By Christopher Tobutt
It was just another normal evening for Charlie Adams and his friend, John, at Cayman tennis club. That is, until Mr. Adams sensed something going badly wrong: “I picked up a ball, and I thought ‘That’s strange I feel a bit light-headed.’ I got down on my hands and knees and said, ‘hang on John, give me a second.’ The next thing that happened is I just went face-first into the court. When I came around I had no idea what had happened.”
What had happened was that Mr. Adams’ heart had stopped beating for a full two and a half minutes, and he would almost certainly have died there and then if it wasn’t for the quick-thinking of another of Mr. Adam’s friends, Steve Thompson. If you have a heart attack, your chances of surviving decrease by ten percent per minute, and it takes around 20 minutes for an ambulance to arrive, and that is often just too late.
Not wasting a second, Mr. Thompson knew where the nearest Automated External Defibrillator (AED) was and how to use it. “When I came round, I just thought I had fainted. I heard people talking. They had already given me one shock from the AED. The first one woke me up and they were just getting ready to give me a second one,” Mr. Adams recalled.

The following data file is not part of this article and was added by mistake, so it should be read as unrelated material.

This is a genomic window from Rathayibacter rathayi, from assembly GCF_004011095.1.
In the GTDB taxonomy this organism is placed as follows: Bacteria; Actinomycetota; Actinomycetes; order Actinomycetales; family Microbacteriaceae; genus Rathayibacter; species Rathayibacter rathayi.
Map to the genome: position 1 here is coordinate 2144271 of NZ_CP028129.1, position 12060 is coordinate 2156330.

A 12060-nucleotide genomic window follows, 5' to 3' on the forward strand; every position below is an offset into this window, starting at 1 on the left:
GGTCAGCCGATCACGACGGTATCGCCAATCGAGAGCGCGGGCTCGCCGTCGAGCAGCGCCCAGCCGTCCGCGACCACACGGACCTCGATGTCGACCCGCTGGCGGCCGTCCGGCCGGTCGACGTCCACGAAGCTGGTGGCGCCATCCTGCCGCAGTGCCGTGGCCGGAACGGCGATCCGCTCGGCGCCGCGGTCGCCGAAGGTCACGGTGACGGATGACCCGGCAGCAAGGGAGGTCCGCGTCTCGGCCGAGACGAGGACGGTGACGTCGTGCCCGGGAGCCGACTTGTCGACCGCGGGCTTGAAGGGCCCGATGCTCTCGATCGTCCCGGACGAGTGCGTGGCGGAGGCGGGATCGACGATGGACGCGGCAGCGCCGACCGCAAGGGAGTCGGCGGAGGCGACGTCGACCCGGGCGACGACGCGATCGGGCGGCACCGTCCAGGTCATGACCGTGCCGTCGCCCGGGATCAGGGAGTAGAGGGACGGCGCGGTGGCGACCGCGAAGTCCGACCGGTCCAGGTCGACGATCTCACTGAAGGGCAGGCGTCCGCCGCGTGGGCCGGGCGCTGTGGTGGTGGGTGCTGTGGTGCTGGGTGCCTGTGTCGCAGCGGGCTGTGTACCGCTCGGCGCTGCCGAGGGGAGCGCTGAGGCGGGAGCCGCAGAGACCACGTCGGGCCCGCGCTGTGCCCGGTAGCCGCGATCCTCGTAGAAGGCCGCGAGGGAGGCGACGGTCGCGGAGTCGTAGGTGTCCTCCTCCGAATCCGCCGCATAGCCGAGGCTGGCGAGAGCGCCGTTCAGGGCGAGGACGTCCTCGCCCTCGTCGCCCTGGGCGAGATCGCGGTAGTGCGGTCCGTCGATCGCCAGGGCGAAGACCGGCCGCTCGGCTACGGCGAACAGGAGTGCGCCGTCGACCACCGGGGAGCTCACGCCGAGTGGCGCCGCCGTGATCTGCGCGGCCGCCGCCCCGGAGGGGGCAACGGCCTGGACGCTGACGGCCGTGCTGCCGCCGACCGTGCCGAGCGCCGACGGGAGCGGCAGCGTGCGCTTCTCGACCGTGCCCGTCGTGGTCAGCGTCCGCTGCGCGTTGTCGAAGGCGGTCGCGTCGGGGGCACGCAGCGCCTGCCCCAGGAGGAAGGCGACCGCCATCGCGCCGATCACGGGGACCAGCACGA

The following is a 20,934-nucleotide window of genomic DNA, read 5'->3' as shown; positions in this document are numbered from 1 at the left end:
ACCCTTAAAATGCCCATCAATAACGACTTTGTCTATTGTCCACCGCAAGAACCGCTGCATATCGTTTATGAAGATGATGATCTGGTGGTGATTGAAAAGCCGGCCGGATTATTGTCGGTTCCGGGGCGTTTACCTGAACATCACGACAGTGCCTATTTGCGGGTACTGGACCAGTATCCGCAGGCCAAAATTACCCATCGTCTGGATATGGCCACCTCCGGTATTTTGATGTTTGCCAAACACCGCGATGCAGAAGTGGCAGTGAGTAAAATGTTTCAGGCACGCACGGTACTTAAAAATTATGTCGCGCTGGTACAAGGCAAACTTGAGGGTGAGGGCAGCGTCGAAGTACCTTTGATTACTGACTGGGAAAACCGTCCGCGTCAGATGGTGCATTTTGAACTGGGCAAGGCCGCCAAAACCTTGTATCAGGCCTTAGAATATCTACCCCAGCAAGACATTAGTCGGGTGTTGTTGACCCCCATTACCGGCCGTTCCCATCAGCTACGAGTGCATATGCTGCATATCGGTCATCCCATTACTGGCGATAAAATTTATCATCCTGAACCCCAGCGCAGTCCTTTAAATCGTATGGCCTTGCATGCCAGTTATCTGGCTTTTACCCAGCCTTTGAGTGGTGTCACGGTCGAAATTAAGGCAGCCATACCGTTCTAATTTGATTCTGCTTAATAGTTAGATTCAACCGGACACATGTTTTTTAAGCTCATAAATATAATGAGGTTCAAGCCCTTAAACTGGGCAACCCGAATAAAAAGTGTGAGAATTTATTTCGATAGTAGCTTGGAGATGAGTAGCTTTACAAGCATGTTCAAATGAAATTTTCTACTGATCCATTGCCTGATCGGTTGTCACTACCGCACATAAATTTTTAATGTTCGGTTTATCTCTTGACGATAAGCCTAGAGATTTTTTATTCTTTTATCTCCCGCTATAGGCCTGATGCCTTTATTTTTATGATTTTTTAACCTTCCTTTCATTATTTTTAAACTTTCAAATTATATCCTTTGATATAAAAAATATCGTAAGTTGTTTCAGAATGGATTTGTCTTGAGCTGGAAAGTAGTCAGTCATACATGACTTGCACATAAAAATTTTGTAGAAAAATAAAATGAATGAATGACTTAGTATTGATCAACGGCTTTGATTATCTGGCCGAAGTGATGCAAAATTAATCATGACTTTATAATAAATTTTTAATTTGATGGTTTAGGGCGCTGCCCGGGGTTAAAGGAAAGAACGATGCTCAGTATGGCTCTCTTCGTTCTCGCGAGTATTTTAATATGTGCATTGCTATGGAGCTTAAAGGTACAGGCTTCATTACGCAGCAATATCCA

Since that time, Mr. Adam’s refers to his time after his heart attack as his “new life,” and has understandably become enthusiastic about what AEDs in the right hands can do, he funded a total of eight, at 1200 KYD each, for Lifeline, a brand new charity, to distribute, including one at the Cayman Islands Sailing Club, where Lifeline’s official launch took place. Lots of families of people who had been affected by cardiac health problems were represented at Lifeline’s grand opening, and everyone had a different story to tell.
One of Lifeline’s Directors, Glenna Black, funded a defibrillator after her husband Julian Black died from a heart attack in 2017. Another of Lifeline’s Directors, Christina Kish, got involved when her teenage son, Danny, was diagnosed with an electrical heart problem. lots of reasons, but one single purpose: to make sure that more people in Cayman know how to get their hands on a defibrillator when they need one, and how to use it in those critical first few minutes after a heart attack. That means more saved lives, and more dads and moms and and grandparents that won’t be taken, too soon, from the lives of their families
The Lifeline database already holds the details of over 100 AEDs on Grand Cayman. The problem is not so much a lack of the devices, it is simply that people do not know where they are, or how to get to them in time. That is the essence of why Lifeline was set up. They are presently in the process of teaming up with 911 and all of Cayman’s first responders to create a database, so that the necessary information can get out to the scene of the incident, so that the defibrillator can get into the right hands in time to save a life.
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